It’s fair to say that few writers have captured the peaks and troughs of modern love quite like Sally Rooney. The Dublin-based writer is something of a sensation in the literary world, her writing driven by a sharp sense of self-awareness and wit that makes her characters instantly endearing and super relatable. Now, the long-awaited adaptation of Rooney’s second novel Normal People has finally arrived on BBC Three, directed by fellow Irish sensation Lenny Abrahamson (Room, Frank, The Little Stranger).

To mark the series (which, fingers crossed, has been worth the wait!), we’ve pulled together some films that remind us of Connell and Marianne’s relationship and act as good companion pieces to Rooney’s story.

Like Crazy

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Courtesy of: Paramount Vantage

Few things have ruined me quite as much as reading Rooney’s book, but watching Like Crazy came pretty damn close. What appears at first glance to be a fluffy romantic drama about two lovers separated by immigration issues becomes a raw, unfettered depiction of love in all of its sticky inescapability (something that Rooney also taps into so powerfully). The whole thing is driven by the consistently underappreciated Felicity Jones and Anton Yelchin, and is an even more poignant watch since Yelchin tragically passed away in 2016. 

Stream on Prime Video

Certified Copy

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Courtesy of: MK2 Diffusion

Abbas Kiarostami makes films like no else has ever made them and, probably, will ever make them again. Case in point: Certified Copy. Over the course of one beautiful day in Tuscany, we see a relationship unfolding between Juliette Binoche‘s Elle and William Shimell’s James that spans a lifetime of happiness and uncertainty. Time becomes malleable, love blossoms and wilts, and Tuscany remains beautiful throughout. If Rooney manages to capture the push-and-pull of a relationship in its early days, Kiarostami goes ahead and seizes the whole damn thing. 

Rent on Prime Video or Google Play

Blue Valentine

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Courtesy of: The Weinstein Company

Ugh, this one hurts just to think about. Normal People gets very dark in places and Connell and Marianne’s relationship sometimes grows rocky and uncomfortable at times. It’s therefore hard not to mention Blue Valentine, one of my all-time favourite films that I’d prefer never to see again. Chopping back and forth between the blossoming and crumbling of a relationship, Derek Cianfrance’s portrait of young lust and toxic manipulation is a touch, unflinching watch, but a necessary one too. Ryan Gosling and Michelle Williams deliver career-defining performances as the tempestuous couple.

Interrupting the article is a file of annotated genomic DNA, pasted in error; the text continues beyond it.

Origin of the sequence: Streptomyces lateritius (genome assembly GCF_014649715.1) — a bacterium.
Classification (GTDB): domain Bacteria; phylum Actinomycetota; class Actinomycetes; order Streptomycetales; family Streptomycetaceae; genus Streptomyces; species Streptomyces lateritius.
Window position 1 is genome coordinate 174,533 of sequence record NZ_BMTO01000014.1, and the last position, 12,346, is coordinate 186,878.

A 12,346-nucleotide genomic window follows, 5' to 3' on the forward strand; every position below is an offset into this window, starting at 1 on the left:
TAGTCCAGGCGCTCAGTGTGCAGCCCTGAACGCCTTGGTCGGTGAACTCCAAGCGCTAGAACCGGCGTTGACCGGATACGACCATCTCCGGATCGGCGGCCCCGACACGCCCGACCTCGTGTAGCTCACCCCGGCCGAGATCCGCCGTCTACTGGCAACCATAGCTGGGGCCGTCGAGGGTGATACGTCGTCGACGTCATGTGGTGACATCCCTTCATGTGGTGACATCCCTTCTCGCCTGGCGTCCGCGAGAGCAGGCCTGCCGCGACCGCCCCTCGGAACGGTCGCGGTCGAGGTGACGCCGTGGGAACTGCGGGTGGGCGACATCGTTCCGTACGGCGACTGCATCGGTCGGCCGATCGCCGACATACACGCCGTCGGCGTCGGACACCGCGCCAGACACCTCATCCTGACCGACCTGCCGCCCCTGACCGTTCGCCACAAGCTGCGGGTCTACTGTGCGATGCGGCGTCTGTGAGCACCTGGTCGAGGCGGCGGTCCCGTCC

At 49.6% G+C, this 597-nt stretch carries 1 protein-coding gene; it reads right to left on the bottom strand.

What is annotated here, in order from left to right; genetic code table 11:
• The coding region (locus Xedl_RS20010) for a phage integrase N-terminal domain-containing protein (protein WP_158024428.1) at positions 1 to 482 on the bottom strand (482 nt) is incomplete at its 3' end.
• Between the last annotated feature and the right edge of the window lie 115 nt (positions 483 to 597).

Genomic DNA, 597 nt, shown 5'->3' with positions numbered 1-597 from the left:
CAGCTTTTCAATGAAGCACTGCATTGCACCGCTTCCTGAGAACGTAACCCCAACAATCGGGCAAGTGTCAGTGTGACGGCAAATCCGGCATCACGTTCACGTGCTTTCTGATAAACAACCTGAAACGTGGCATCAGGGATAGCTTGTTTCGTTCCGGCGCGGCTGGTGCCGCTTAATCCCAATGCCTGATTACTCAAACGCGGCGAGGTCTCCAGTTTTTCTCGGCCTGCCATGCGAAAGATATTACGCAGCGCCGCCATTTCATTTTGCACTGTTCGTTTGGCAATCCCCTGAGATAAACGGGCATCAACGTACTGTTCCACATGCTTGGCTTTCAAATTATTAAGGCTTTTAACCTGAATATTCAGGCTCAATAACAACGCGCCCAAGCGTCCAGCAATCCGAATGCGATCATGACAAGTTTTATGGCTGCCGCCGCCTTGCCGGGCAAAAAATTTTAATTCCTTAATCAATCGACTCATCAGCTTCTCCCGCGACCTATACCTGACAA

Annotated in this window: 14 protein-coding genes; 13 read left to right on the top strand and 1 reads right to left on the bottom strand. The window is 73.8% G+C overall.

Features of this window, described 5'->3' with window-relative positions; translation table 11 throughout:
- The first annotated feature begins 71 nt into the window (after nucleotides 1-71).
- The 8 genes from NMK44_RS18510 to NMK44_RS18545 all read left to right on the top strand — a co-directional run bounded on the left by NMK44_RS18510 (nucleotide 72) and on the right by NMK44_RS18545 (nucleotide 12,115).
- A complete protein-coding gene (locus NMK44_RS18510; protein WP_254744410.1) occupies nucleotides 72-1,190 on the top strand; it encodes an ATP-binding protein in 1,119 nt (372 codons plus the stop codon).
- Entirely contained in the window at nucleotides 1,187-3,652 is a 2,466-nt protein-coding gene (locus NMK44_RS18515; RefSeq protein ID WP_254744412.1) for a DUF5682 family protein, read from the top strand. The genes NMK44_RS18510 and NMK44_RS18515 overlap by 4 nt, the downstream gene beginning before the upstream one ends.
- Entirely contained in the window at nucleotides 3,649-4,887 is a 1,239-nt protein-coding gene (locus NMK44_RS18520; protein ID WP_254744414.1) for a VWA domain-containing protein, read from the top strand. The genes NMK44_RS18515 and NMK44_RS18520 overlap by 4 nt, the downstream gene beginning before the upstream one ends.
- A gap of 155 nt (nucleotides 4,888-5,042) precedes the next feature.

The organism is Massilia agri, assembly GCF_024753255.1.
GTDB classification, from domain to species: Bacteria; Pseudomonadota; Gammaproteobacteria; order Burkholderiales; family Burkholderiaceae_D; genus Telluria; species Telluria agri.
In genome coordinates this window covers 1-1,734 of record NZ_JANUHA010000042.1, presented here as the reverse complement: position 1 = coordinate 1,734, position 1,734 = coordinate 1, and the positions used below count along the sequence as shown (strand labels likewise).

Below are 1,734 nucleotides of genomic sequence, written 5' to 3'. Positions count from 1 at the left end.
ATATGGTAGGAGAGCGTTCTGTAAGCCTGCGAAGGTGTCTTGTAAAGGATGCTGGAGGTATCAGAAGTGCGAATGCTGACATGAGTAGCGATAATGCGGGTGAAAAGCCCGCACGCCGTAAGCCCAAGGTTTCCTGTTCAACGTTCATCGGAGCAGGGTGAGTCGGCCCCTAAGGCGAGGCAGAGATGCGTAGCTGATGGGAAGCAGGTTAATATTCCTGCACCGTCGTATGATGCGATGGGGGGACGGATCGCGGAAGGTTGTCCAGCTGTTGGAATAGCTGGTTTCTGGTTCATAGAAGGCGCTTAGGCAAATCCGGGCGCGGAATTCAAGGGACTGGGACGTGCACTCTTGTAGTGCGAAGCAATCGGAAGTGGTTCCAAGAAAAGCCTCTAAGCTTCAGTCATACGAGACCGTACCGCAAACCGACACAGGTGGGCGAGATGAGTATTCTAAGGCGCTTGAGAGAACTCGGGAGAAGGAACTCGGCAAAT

Stream on Mubi


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Courtesy of: Fox Searchlight Pictures

Okay I’ll be honest here, the only reason I was initially going to include Once on this list was because it’s also set in Dublin. But this independent feature made for just €112,000 that would go on to become a surprise US hit and win Best Original Song at the 2008 Oscars actually has a lot more in common with Rooney’s story than I’d first thought. This charming down to earth story of two musicians, one a busker who writes songs about his recent breakup, the other a Czech girl who has just left her husband, is like a finely-tuned but well-worn guitar, sweet but familiar and with beautiful songs too. Covering unrequited love and heartbreak in all its painful ways but with an underlying message of hope, Once brings an unmistakably Irish voice to the subject of relationships.

Stream on Prime Video

Only Lovers Left Alive

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Courtesy of: Soda Pictures

Jim Jarmusch’s velvety smooth take on vampire lore was a predictably divisive film, as every Jarmusch film tends to be. But if decadent fashion and slow-burning seduction sound like your cup of tea (or blood in this case), then this is perfect as an alternative companion piece to Rooney’s slightly more conventional love story. Jarmusch has plenty of fun with all the usual vampire cliches (including an excellent joke involving Tilda Swinton’s Eve being asked for her date of birth when booking plane tickets).  But underneath all the mythological trappings is a touching, and darkly comic, depiction of how love has kept Hiddleston and Swinton’s characters afloat for centuries – just as Marianne and Connell’s on-again off-again relationship keeps them just above water.

Rent on Prime Video

Brief Encounter

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Courtesy of: Eagle-Lion Distributors

The most English of romances unfolds over a series of short encounters in David Lean’s ‘40s weepie that has topped numerous “best of” lists, and for good reason. Though it is perhaps a more innocent depiction of forbidden love than Normal People, it weaves the same thrilling threads of danger and risk into this story of two people who fall madly in love but know they can never be together. Sweet, honest and tender (and with some wonderfully grandiose excerpts from Rachmaninoff’s Piano Concerto No. 2), Brief Encounter is the cream of the classics.

Rent on Prime Video

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